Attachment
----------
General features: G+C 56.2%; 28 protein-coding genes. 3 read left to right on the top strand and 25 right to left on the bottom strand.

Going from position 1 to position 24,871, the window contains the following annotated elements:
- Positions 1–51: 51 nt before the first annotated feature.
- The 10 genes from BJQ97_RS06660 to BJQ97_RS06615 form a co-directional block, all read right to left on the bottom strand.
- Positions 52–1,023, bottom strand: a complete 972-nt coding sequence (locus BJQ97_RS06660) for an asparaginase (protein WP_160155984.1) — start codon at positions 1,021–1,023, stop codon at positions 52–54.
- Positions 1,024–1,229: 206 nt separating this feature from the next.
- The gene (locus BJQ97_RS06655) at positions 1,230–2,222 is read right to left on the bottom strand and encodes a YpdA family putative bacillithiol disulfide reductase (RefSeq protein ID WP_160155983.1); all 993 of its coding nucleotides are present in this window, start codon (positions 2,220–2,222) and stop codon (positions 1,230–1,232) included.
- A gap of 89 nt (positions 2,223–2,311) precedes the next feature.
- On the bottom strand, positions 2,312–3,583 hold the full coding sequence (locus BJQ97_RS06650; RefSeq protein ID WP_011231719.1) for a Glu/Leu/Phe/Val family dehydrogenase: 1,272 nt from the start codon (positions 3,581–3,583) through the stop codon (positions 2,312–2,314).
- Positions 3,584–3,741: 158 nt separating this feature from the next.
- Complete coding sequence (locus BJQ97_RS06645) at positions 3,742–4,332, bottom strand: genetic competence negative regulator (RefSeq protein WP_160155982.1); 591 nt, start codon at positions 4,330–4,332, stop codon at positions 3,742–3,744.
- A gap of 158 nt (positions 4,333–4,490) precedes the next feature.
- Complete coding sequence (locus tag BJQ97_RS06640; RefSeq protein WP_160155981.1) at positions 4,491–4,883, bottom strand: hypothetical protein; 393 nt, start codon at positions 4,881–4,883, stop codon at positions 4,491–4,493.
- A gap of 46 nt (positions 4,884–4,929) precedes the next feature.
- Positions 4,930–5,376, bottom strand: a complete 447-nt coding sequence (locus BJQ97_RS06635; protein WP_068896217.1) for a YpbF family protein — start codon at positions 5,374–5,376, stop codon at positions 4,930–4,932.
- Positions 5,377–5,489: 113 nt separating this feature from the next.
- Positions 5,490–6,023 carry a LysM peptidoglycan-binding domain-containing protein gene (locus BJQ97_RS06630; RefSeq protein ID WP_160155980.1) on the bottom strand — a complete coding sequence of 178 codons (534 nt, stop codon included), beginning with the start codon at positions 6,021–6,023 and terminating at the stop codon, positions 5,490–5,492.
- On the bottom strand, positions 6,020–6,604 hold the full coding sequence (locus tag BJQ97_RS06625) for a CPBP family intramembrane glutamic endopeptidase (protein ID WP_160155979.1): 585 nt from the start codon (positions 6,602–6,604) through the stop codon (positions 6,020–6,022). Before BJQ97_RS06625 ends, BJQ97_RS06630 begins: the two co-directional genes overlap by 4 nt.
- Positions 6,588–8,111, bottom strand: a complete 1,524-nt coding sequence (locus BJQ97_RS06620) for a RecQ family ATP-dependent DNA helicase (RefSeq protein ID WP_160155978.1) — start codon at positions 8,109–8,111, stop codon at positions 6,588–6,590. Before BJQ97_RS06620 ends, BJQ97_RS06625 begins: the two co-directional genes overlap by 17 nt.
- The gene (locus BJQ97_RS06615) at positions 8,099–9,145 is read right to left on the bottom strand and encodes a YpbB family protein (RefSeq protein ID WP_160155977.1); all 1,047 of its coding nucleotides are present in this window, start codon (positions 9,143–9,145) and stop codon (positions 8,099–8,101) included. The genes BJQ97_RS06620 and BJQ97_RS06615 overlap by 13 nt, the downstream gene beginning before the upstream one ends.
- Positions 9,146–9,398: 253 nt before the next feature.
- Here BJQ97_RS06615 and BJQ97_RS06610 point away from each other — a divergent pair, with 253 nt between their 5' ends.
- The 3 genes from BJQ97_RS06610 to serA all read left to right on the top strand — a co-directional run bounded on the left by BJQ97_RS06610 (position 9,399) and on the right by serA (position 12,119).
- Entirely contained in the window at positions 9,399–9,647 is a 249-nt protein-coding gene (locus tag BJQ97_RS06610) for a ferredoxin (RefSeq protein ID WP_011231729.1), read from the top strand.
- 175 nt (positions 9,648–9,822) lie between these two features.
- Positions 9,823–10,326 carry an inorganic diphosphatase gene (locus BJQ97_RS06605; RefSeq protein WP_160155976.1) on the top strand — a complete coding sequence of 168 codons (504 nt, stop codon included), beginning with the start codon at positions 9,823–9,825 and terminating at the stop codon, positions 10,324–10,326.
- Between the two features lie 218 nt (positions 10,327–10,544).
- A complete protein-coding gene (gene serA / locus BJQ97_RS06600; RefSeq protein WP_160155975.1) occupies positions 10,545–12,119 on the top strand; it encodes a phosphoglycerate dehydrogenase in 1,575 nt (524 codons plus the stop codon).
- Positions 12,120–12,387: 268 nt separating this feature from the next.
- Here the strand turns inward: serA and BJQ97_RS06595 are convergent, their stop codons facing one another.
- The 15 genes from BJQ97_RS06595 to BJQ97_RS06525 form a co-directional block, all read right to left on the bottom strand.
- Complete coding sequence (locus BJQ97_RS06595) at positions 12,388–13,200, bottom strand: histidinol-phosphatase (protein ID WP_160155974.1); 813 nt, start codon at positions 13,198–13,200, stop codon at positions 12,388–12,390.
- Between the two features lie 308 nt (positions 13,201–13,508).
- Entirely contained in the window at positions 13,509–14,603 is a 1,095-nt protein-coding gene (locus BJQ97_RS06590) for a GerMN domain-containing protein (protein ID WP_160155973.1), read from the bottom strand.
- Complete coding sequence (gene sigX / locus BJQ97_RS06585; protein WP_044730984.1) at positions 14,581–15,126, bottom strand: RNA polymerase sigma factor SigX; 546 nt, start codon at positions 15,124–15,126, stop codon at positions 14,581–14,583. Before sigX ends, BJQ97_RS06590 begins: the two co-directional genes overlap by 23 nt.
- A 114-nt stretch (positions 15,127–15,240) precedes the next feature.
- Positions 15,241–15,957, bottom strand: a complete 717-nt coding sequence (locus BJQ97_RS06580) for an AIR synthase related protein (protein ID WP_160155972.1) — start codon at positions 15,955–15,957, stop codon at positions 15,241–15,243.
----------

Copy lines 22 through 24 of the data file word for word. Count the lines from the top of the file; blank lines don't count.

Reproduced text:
- Here BJQ97_RS06615 and BJQ97_RS06610 point away from each other — a divergent pair, with 253 nt between their 5' ends.
- The 3 genes from BJQ97_RS06610 to serA all read left to right on the top strand — a co-directional run bounded on the left by BJQ97_RS06610 (position 9,399) and on the right by serA (position 12,119).
- Entirely contained in the window at positions 9,399–9,647 is a 249-nt protein-coding gene (locus tag BJQ97_RS06610) for a ferredoxin (RefSeq protein ID WP_011231729.1), read from the top strand.